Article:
“Light It Up Blue” is all over the place since it’s April – Autism Awareness Month. Yay! That’s the month I always dread, because my Facebook feed is flooded with posts by my Autistic friends on how much they loathe Autism Speaks and the whole “Light It Up Blue” campaign thing, and then! All the posts from parent friends who are posting stuff about how we oughta “Light It Up Blue”.
What is “Light It Up Blue” Anyway?
This part is more for my mom than anyone, because I know she’s going to ask me later. “Light It Up Blue” is this campaign that this organization called Autism Speaks puts out every year. It’s their signature campaign, supposedly to bring awareness and acceptance to Autistics and raise money for support and services to Autistics and their families.
It’s called “light it up blue” as supposedly more boys have autism than girls.
That sounds pretty great (acceptance! awareness! raising money for support and services!), but here’s the thing: Autism Speaks is BAD. It’s bad because, as the Autistic Self Advocacy Network (ASAN) says, “Autism Speaks has no significant autistic leadership and has never been aligned with the needs and priorities of the autistic community.”
Autism Speaks is an enormous organization that makes millions. It’s a non-profit, but don’t be misled by the term, “non-profit”! That only means that the profit that the organization makes goes back into the organization, which can mean (as it does in the case of Autism Speaks) that in “2013, Autism Speaks CEO’s salary was $371,000.”
That organization is Raking.It.In, to the tune of millions of dollars, on the backs of Autistics. How much of all the money that is donated actually goes to families and support services? It in the realm of a whopping 4%.
It occurred to me that this is all very similar to what the Alexander Graham Bell organization is doing with my own deaf community (remember my post on Nyle DiMarco?!), thrusting a medical model of disability on us, one that is based on a premise that we are broken, in need fixing, and seeks to cure us. This doesn’t align with what we know to be true: that we are as we should be. In line with the social model of disability, we are busy creating our own culture and removing barriers to our access.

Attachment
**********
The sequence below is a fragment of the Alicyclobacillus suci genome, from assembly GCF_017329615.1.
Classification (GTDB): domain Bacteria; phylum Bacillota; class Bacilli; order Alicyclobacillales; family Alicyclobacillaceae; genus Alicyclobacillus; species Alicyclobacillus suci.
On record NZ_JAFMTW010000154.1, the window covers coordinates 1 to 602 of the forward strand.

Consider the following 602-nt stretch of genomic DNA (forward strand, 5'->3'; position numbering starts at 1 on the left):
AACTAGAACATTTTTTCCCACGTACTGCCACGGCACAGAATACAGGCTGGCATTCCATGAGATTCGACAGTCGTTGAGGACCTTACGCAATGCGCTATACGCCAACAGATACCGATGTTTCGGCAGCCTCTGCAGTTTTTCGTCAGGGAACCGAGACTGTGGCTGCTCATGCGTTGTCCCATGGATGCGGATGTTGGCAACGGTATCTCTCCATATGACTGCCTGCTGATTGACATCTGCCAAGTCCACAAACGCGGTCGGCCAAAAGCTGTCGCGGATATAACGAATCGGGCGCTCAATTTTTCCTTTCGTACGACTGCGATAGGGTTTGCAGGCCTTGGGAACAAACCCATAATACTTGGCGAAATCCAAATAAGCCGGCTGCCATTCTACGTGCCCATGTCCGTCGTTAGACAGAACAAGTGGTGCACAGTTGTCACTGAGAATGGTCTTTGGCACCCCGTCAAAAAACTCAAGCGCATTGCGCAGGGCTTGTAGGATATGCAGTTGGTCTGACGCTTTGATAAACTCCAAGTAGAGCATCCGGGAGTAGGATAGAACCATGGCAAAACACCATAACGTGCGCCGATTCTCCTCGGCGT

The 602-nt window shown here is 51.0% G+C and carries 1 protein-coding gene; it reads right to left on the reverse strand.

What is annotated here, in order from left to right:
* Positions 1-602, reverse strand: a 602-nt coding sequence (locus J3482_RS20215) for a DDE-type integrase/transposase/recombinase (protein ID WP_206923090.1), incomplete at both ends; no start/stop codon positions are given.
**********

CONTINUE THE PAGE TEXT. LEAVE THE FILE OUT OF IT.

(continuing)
Autism is no more a puzzle than anything else is. I mean, we don’t know what causes the Down syndrome that my daughter has, nor what really caused my own deafness. Or love for Star Trek. What about licorice? Who has the propensity for that? Who knows? Might be environmental, might be genetic; it’s a puzzle.
Does not understanding something, or not having all the answers (that would be nice to have sometimes) mean that you need to eradicate that which you don’t understand?
Does not knowing how exactly Autism will unfold and shape the way a person experiences life mean you need to not support the life that is lived with Autism?
Furthermore, is it fair or right to support an organization like Autism Speaks and continue to “light it up blue” because they crave fatter cushions upon which to sit, and ever-more research, media and advertising to perpetuate their medical model of disability?
Autism Speaks is not about understanding and accepting Autistics. The 3.8% that they actually spend on service grants for families and autistics shows that more clearly than words could.
Please don’t believe or buy into their hype; do your homework and tune in to the adult Autistics in the links below for more information.
Michelle Sutton (whose writing I love) wrote this: Blue Lights Won’t Help Me
And More Super Awesome Posts to Check Out That are BY Autistic People:
Autism Speaks and Representation, by Autistic Hoya
A big, beautiful collection of essays that are Anti-Autism Speaks: click here
Autistic People, Parents and Advocates Speak About Autism Speaks, by The Art of Autism
Meriah Nichols is a counselor. Solo mom to 3 (one with Down syndrome, one on the spectrum). Deaf, and neurodiverse herself, she’s a gardening nerd who loves cats, Star Trek, and takes her coffee hot and black.